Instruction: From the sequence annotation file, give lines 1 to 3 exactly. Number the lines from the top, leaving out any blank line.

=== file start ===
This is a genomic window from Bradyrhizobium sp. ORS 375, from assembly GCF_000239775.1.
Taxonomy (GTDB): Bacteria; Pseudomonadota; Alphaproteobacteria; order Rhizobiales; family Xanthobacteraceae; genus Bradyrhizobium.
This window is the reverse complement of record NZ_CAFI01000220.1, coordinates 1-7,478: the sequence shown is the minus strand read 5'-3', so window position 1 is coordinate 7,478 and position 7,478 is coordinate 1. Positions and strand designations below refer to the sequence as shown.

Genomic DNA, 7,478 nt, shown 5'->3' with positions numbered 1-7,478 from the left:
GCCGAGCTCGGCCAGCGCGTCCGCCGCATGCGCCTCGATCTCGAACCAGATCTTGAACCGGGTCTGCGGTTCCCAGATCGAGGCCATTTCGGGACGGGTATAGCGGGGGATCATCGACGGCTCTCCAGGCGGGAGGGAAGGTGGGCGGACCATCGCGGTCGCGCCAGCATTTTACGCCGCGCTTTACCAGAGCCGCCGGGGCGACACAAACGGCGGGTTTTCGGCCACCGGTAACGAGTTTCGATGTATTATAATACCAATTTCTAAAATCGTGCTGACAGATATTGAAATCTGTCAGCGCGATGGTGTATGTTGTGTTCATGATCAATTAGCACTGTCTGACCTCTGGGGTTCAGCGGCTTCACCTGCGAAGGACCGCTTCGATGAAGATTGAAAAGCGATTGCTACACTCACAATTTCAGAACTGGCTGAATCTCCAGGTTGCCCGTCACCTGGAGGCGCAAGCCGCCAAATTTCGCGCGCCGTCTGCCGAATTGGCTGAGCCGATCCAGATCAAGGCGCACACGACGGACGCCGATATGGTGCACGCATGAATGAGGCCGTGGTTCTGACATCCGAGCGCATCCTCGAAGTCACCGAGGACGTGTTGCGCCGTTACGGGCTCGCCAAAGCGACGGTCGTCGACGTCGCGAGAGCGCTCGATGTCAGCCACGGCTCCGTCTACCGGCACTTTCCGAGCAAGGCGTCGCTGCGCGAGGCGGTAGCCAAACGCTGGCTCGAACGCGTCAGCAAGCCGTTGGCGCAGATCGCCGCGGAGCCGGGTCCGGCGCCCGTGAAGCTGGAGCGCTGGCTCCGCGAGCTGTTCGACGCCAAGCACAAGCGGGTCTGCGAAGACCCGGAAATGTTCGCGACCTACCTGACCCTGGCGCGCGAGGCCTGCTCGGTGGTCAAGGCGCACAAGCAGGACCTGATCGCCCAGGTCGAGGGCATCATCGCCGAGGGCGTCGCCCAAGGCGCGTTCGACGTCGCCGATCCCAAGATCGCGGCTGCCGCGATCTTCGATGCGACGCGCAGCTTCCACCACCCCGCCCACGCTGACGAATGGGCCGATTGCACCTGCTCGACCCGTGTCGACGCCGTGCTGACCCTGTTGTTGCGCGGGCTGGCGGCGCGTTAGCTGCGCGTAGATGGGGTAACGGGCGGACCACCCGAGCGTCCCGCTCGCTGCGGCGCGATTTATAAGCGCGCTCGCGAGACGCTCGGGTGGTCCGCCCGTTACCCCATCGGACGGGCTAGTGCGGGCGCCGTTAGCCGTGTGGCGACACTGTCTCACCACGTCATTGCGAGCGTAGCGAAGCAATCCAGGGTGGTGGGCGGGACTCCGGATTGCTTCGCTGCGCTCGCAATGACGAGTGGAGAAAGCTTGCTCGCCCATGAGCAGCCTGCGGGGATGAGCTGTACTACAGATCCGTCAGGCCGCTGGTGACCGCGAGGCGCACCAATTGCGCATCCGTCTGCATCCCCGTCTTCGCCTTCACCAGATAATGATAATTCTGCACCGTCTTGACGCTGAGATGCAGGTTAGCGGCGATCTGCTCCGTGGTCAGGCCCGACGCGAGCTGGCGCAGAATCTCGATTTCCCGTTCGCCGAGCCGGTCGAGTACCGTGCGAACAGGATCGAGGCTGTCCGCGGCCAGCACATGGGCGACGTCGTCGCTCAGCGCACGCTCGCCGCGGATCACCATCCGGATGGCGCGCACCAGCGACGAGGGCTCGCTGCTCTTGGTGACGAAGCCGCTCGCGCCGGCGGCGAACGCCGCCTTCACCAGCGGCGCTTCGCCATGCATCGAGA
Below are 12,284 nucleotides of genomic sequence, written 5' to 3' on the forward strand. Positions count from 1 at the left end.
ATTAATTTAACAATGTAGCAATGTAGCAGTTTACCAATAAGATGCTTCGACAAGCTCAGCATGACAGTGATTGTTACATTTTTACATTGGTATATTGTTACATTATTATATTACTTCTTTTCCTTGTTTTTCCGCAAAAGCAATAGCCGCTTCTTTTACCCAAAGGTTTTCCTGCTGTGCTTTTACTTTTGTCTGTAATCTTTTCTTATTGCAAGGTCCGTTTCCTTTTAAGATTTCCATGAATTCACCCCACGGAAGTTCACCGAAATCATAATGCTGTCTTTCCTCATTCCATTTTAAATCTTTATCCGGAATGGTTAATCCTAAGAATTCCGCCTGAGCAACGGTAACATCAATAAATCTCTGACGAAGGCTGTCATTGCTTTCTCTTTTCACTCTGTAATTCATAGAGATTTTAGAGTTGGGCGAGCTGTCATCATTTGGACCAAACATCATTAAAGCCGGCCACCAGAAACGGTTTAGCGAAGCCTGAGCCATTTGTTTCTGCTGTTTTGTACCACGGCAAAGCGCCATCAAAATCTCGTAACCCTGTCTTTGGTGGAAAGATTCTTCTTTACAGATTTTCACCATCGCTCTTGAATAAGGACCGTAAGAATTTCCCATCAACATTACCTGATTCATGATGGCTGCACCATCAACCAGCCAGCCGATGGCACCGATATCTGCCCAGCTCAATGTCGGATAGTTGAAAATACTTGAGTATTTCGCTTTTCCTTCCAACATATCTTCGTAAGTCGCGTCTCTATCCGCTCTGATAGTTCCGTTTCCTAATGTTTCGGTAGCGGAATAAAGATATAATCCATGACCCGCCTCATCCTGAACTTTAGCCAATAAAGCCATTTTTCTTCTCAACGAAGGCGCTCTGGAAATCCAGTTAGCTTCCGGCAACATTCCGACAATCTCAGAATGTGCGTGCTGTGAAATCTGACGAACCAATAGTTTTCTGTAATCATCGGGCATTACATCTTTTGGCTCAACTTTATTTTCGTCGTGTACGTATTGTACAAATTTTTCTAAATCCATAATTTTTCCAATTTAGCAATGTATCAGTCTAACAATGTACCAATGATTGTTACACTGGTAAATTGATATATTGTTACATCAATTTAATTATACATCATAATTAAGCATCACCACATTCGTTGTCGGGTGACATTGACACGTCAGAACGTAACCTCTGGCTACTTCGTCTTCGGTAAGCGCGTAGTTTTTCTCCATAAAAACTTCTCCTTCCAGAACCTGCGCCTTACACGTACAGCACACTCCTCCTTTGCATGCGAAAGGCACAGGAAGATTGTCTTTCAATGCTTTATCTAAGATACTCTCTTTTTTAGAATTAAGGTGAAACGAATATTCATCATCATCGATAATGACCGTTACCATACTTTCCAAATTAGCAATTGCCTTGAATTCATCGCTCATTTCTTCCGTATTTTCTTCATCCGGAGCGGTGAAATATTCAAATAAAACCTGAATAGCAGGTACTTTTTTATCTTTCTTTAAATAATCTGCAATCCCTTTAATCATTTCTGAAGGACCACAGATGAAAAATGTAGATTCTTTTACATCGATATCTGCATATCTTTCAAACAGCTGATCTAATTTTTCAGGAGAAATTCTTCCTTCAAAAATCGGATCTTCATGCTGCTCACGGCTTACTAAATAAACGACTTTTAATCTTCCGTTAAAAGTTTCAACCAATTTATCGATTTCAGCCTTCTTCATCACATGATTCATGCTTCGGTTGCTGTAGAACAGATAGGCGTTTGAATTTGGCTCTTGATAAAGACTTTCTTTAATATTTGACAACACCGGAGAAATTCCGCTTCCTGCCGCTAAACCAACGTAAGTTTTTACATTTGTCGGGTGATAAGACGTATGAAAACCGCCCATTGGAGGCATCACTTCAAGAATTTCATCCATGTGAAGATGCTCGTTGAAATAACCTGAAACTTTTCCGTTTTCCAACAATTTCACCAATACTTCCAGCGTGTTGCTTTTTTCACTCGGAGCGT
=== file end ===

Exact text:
This is a genomic window from Bradyrhizobium sp. ORS 375, from assembly GCF_000239775.1.
Taxonomy (GTDB): Bacteria; Pseudomonadota; Alphaproteobacteria; order Rhizobiales; family Xanthobacteraceae; genus Bradyrhizobium.
This window is the reverse complement of record NZ_CAFI01000220.1, coordinates 1-7,478: the sequence shown is the minus strand read 5'-3', so window position 1 is coordinate 7,478 and position 7,478 is coordinate 1. Positions and strand designations below refer to the sequence as shown.